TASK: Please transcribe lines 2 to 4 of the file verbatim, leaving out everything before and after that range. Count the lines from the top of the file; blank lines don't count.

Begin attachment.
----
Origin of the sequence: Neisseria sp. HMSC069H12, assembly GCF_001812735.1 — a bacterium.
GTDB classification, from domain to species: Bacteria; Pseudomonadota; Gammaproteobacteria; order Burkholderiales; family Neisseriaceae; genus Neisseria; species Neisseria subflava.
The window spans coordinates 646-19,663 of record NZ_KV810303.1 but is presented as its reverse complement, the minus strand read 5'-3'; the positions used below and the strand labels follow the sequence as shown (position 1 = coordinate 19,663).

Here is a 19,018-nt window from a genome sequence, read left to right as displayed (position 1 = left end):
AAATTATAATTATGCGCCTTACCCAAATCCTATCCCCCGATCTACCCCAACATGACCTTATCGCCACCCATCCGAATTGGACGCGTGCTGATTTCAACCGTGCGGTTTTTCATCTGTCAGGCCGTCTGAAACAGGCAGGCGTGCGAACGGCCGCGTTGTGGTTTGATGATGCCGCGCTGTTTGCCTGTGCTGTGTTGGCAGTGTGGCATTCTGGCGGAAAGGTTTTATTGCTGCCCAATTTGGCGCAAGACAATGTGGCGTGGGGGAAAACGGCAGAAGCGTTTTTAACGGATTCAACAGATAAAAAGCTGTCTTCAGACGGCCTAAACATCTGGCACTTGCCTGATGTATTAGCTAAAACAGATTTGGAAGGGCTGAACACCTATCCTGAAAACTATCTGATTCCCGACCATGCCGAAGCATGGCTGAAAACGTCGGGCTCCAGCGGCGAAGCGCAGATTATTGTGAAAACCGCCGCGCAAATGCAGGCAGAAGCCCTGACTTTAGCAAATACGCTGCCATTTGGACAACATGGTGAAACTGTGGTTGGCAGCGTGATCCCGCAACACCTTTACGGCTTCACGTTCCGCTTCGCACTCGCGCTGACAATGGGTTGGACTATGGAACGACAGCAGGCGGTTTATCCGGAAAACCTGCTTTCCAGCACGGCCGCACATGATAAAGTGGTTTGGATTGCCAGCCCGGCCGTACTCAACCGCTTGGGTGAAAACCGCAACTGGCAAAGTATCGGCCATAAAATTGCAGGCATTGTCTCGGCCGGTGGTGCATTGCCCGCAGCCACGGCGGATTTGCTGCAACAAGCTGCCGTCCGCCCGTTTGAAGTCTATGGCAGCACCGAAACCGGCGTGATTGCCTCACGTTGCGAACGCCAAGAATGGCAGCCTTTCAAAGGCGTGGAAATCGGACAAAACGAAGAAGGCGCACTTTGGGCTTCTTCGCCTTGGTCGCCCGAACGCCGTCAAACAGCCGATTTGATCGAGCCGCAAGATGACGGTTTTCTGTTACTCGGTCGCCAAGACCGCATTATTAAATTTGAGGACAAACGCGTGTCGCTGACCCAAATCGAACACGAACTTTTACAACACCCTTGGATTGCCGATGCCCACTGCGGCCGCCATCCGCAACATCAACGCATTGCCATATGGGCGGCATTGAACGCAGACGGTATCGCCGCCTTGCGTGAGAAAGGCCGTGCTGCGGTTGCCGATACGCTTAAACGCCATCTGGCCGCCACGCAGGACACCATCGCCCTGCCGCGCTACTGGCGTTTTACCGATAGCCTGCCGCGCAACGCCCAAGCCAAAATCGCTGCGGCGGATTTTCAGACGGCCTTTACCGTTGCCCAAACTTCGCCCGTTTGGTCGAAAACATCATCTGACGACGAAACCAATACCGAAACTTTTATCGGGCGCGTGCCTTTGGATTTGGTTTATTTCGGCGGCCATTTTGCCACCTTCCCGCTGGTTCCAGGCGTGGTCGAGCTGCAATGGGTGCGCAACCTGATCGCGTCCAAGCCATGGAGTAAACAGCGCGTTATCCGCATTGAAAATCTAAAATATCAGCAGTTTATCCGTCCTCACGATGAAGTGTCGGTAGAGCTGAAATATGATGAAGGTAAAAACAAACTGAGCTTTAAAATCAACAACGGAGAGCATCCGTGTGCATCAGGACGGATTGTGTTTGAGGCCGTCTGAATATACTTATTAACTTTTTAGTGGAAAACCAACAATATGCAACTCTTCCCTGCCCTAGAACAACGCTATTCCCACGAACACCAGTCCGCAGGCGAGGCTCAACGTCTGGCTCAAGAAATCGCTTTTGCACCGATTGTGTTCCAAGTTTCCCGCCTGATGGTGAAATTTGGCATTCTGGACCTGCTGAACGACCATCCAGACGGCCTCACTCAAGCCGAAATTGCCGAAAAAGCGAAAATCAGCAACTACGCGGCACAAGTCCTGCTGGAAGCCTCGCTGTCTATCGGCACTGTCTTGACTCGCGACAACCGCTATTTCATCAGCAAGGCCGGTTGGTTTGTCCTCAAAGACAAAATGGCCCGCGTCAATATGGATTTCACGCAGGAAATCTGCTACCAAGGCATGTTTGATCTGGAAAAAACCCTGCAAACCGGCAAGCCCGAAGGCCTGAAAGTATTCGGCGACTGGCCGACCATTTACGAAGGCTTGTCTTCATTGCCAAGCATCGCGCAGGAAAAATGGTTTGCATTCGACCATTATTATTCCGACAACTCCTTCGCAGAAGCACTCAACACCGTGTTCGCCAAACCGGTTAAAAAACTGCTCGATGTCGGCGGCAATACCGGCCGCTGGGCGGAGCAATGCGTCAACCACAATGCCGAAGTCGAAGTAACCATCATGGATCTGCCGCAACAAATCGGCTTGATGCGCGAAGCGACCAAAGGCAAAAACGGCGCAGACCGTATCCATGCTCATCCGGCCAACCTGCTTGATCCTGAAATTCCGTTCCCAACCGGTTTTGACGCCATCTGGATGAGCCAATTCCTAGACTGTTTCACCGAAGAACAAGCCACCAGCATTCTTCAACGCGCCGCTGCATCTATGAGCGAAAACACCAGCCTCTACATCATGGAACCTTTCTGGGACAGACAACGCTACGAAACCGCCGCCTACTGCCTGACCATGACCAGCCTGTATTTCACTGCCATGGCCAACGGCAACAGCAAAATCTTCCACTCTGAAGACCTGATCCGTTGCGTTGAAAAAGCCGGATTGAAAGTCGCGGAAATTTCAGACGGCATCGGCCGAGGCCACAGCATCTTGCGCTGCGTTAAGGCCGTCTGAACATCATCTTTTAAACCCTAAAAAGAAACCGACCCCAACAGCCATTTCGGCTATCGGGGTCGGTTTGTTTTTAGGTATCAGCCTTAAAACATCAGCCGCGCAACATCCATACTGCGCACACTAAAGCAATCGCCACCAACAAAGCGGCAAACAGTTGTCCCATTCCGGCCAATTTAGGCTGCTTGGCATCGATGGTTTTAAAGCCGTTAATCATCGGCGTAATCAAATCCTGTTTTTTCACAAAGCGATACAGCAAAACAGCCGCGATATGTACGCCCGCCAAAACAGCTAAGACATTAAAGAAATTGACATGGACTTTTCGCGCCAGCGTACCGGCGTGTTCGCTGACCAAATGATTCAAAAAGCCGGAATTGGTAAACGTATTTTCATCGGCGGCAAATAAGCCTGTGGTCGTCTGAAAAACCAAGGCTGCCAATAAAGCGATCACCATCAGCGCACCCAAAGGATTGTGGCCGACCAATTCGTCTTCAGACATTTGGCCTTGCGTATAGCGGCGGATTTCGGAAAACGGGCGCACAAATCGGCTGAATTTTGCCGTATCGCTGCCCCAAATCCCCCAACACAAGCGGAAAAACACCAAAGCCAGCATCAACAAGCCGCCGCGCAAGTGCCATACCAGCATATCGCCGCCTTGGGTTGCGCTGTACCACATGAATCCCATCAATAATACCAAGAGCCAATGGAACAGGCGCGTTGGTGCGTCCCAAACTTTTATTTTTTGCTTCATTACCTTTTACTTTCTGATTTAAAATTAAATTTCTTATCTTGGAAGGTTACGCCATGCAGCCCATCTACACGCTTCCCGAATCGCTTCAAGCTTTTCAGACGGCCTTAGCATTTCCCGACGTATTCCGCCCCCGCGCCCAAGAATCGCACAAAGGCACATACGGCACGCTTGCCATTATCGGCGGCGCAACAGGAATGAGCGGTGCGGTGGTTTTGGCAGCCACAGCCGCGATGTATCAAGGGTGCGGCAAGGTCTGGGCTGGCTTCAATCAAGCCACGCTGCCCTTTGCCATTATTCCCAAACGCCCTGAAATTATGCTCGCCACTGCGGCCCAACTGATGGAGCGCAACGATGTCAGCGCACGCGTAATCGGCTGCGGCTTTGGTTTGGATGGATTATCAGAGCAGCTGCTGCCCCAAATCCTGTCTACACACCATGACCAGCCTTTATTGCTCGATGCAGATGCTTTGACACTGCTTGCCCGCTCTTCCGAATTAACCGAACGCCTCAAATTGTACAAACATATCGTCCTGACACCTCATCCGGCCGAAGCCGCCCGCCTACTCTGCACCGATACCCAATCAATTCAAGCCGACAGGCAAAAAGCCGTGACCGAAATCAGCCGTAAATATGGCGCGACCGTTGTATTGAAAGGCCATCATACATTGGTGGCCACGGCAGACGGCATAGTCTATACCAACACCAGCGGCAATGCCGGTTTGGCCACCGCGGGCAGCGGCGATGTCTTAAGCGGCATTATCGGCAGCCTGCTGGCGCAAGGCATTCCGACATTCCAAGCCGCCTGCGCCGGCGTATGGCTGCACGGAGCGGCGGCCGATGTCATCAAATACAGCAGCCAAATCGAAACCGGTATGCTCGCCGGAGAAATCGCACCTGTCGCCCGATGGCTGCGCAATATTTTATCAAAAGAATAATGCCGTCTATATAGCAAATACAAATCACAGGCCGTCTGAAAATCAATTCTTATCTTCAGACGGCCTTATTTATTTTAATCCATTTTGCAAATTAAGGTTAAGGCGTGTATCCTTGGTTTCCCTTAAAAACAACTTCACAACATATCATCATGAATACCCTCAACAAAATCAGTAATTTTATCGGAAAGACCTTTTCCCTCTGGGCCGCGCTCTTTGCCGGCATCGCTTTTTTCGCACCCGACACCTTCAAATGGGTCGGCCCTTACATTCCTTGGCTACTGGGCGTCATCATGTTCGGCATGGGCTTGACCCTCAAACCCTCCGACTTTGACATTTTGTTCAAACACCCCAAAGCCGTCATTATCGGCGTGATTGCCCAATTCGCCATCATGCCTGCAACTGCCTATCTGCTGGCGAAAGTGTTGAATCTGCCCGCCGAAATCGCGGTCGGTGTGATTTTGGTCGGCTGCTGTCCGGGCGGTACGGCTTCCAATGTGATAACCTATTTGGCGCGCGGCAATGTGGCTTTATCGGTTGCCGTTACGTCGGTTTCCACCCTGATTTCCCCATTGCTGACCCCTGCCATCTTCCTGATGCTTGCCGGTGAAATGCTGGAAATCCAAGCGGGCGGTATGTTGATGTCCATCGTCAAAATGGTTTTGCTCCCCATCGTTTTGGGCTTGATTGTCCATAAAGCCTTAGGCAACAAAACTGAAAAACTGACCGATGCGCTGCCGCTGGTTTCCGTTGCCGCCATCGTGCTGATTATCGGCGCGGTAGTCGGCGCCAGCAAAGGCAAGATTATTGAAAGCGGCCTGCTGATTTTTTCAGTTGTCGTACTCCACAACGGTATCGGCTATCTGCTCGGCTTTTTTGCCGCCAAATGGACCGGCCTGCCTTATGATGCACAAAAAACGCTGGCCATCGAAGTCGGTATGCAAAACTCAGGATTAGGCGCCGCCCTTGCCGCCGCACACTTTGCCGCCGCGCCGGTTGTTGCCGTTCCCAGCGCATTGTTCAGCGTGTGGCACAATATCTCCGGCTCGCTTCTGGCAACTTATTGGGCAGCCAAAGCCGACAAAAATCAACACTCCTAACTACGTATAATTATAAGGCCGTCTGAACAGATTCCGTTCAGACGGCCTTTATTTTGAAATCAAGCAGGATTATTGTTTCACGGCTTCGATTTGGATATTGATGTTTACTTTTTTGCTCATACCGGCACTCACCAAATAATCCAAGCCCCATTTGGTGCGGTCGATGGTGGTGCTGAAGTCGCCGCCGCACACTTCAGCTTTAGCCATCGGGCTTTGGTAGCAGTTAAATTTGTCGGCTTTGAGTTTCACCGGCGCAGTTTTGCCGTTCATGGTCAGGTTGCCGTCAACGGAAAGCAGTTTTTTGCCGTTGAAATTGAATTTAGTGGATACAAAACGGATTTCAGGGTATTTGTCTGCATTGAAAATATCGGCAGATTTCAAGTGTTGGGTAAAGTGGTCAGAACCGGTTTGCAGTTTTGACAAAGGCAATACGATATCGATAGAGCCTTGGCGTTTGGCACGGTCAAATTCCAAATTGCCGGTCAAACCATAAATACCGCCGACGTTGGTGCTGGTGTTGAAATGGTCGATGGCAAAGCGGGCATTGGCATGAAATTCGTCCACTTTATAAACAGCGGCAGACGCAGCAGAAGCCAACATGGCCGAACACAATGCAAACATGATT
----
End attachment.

GTDB classification, from domain to species: Bacteria; Pseudomonadota; Gammaproteobacteria; order Burkholderiales; family Neisseriaceae; genus Neisseria; species Neisseria subflava.
The window spans coordinates 646-19,663 of record NZ_KV810303.1 but is presented as its reverse complement, the minus strand read 5'-3'; the positions used below and the strand labels follow the sequence as shown (position 1 = coordinate 19,663).

Here is a 19,018-nt window from a genome sequence, read left to right as displayed (position 1 = left end):